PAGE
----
Most Random Constitutional Amendment Ever?
Congressman Steve Israel has proposed an amendment to the Constitution to award 29 bonus electoral votes to the popular vote winner.
The Hill (“Dem’s amendment would give 29 more electoral votes to popular-vote winner“):
The head of the House Democratic campaign arm this week proposed a constitutional amendment that would give the winner of the popular vote in the presidential race an additional 29 electoral votes.
Rep. Steve Israel (D-N.Y.) did not offer an explanation in the joint resolution filed in the House for why he was proposing to change the way elections in the U.S. are decided.
Here’s the text of the measure:
“In an election for President and Vice President, after the popular vote has been counted and electors have been appointed in each of the several States and the District constituting the seat of Government of the United States, each State and the District shall report the total number of popular votes cast for each of the candidates … The candidate receiving the largest percentage of the total popular vote as reported by the several States and the District shall receive 29 electoral votes in addition to those cast by the Electors chosen by the several States and the District. These votes shall not be considered votes cast by Electors and shall not affect the total number of votes necessary to constitute a majority of the whole number of Electors appointed.”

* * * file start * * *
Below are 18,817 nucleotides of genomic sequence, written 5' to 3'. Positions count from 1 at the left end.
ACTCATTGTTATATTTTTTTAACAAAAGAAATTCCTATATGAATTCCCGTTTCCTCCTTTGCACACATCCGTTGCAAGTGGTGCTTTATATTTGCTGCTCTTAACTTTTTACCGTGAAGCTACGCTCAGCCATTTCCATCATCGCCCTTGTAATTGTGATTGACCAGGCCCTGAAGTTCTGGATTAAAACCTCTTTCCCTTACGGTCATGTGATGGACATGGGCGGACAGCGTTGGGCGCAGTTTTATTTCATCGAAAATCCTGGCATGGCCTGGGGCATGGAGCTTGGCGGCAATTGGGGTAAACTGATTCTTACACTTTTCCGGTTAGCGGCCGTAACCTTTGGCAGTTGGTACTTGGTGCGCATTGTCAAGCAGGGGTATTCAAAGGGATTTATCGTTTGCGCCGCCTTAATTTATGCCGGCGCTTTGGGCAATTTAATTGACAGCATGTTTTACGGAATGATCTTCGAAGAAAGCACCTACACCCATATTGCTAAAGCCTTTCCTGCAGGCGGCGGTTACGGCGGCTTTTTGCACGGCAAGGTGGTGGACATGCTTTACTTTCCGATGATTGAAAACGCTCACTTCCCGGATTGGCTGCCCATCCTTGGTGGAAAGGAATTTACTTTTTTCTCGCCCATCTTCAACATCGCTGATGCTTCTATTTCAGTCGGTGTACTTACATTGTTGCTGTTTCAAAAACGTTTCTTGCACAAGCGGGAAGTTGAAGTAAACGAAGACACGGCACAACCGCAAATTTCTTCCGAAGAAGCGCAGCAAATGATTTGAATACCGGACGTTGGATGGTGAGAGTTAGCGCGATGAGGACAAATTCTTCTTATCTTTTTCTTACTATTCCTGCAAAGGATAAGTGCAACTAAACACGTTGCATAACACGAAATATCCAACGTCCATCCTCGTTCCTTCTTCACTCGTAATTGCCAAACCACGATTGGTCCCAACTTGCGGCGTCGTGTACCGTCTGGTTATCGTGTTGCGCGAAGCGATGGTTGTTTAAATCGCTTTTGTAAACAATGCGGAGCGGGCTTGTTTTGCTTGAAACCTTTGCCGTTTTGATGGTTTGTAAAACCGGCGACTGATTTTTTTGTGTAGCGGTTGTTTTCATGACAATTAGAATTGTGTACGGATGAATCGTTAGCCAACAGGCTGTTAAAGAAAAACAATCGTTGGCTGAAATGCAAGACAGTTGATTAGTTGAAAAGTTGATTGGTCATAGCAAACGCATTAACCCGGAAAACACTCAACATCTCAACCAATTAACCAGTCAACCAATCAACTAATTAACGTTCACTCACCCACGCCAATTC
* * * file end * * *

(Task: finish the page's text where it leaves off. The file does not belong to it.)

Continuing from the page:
If we’re going to go through all the trouble of passing a Constitutional amendment to make it harder to win the presidency without getting a majority of the popular vote, why not just abolish the Electoral College altogether? And why the odd number of 29 votes? It happens to be the same number the winner of New York and Florida get. That’s a pretty generous award, yet it’s not in any way tied to the margin of victory.